Regulatory and Certification Policy
Part 61 changes reduce the availability of "high performance" aircraft in the training fleet
The FAA�s 1997 change to part 61 added language that limits the number of aircraft that qualify for use in "high performance" aircraft training. The regulatory language utilized in the FAA�s 1997 rewrite of part 61 limits the applicability of the definition of a "high performance" aircraft to airplanes with an engine greater than 200 horsepower.
The importance to our members:
Under the pre-rewrite definition of a high performance aircraft a pilot operating a PA-34-200 (Piper Seneca) twin-engine airplane could log that time as high performance time because the airplane had a total of more than 200 horsepower (400 horsepower to be exact). However, after the 1997 rewrite of part 61 this same pilot could not log high performance time in a PA-34-200 simply because each engine does not produce more than 200 horsepower. Oddly, under this same definition, a pilot operating an aircraft of comparatively lower total engine performance such as the 210hp Mooney 231 (M20K) would be required to receive additional training and can log that time as high performance time. This lack of consistency in the application of the definition of a high performance aircraft has been the cause of considerable confusion in the general aviation community and has brought about a shortage of aircraft that qualify for use in high performance flight training activities.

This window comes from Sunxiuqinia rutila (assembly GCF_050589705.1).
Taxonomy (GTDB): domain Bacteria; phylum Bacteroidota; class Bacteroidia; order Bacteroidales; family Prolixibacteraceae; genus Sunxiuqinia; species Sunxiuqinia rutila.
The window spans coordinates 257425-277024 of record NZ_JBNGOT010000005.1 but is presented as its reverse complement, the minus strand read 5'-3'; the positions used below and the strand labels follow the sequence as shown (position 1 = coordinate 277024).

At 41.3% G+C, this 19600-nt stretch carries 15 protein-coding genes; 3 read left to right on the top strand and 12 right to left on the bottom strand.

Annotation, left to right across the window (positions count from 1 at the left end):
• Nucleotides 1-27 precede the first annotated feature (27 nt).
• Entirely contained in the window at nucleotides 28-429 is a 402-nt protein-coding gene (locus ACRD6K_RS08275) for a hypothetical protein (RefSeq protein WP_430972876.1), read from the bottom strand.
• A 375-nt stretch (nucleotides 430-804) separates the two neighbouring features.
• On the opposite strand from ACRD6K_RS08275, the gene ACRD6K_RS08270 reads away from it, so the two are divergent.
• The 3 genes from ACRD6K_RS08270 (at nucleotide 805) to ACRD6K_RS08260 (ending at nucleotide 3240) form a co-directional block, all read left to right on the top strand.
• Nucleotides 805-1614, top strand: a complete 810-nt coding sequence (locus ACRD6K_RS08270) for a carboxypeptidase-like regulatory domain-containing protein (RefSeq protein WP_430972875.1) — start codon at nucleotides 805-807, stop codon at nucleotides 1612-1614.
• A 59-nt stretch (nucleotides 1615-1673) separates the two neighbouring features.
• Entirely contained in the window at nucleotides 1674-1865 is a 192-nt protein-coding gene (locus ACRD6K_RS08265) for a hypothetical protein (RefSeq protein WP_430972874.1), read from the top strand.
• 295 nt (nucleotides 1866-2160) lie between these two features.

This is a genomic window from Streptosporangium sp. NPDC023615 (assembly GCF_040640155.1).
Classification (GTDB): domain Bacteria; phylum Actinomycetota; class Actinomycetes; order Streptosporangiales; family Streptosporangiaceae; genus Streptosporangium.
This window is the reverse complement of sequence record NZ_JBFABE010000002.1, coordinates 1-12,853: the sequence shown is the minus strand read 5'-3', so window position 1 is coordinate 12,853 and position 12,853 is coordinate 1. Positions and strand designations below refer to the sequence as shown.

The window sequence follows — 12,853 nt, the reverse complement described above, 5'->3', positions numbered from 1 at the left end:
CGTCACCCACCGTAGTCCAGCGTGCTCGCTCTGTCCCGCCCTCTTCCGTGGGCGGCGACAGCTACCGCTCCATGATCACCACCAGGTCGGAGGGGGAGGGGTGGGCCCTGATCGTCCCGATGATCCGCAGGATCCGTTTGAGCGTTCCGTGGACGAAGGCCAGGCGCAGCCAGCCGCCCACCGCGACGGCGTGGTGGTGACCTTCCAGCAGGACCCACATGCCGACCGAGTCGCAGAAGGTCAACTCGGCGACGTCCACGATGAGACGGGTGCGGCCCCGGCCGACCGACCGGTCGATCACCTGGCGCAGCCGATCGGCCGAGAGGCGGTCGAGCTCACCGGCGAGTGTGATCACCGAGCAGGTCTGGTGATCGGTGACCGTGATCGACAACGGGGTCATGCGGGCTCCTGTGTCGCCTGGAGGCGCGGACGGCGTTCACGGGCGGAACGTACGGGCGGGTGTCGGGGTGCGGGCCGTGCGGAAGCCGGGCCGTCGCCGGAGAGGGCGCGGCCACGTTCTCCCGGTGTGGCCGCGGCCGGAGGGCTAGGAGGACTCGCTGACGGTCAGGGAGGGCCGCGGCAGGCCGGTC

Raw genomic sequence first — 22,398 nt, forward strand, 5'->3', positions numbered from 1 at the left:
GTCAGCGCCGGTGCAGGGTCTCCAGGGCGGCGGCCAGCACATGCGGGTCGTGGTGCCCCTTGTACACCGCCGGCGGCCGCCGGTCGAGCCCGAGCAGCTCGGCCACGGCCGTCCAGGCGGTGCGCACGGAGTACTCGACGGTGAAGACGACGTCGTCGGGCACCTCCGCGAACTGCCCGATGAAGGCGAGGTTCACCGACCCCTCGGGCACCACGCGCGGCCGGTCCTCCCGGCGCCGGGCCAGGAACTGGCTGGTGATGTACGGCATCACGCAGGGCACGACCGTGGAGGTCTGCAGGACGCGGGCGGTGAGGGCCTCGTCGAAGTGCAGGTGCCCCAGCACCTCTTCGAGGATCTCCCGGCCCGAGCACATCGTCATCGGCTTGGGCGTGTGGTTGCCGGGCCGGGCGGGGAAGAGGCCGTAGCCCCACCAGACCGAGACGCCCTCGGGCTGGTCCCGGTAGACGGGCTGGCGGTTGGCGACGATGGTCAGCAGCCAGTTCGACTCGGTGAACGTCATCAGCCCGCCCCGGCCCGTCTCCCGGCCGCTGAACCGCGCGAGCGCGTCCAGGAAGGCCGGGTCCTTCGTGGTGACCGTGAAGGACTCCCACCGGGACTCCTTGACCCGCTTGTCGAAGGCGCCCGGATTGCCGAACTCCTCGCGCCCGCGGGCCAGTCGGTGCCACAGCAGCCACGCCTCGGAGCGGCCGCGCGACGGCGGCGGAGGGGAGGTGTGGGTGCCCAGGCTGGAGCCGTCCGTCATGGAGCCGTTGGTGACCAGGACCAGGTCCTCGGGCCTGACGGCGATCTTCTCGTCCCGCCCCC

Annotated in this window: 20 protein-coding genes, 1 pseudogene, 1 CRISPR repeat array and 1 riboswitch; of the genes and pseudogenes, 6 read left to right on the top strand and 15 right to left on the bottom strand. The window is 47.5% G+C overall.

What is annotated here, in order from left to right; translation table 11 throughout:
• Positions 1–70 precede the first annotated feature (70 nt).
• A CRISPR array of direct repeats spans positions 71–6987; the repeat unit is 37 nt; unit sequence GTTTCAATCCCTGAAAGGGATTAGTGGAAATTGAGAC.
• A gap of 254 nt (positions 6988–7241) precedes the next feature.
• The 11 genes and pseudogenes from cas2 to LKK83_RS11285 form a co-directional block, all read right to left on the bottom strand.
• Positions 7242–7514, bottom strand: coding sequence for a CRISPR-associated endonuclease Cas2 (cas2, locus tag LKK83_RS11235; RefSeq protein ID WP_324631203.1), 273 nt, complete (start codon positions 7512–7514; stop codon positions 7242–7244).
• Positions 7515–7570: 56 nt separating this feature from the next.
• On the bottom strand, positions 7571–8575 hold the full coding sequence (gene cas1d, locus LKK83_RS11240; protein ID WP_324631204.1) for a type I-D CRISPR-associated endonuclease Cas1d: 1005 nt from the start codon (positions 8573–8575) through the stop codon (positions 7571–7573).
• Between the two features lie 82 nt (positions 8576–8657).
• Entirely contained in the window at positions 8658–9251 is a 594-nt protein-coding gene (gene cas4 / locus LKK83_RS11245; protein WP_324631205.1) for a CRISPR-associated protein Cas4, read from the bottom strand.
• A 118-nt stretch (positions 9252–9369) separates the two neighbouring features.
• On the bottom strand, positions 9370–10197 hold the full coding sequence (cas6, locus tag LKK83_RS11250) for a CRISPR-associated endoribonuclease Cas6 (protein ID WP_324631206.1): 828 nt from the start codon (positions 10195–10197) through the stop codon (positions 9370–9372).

- During the April 1997 rewrite of part 61, language was added to �61.31(f)(1) that appeared to be clarifying in nature and was not believed to have any substantive impact. This seemingly benign editorial modification changed the definition of a "high performance" aircraft from "an airplane with more than 200 horsepower�" to "an airplane with an engine of more than 200 horsepower."
- This change has caused a shortage of "high performance" aircraft in the training fleet by effectively prohibiting a number of twin-engine aircraft from qualifying as a "high performance" aircraft.
- Twin engine aircraft currently prohibited from utilization as "high performance" aircraft include, among others, Piper PA-34 (Seneca), PA-44 (Seminole), PA-30 (Twin-Comanche), PA-23 (Apache), Beechcraft BE-95 (Travel Air), BE-76 (Duchess), and the Grumman GA-7 (Cougar).
AOPA opposes the change to the regulatory language contained in the April 1997 rewrite of part 61. The new regulatory language of �61.31(f)(1) places a substantial burden on some airman and flight schools by limiting the number of "high performance" aircraft that may be utilized for flight training activities.
- On August 20, 1999, in a letter lacking the name of any signatory, denied AOPA�s petition on the grounds that it did not address an "immediate safety concern".
- On March 13, 2000, AOPA resubmitted the petition citing that the sensible application of definitions throughout the Federal Aviation Regulations is, in fact, an immediate safety concern. AOPA is awaiting a formal response from the FAA.
- On April 8, 1999 AOPA submitted a petition for rulemaking to the FAA requesting that the regulatory language of �61.31(f)(1) be changed back to its pre-April 1997 rewrite form.
Related documents:AOPA petition for rulemaking, April 8, 1999
AOPA petition for rulemaking, March 13, 2000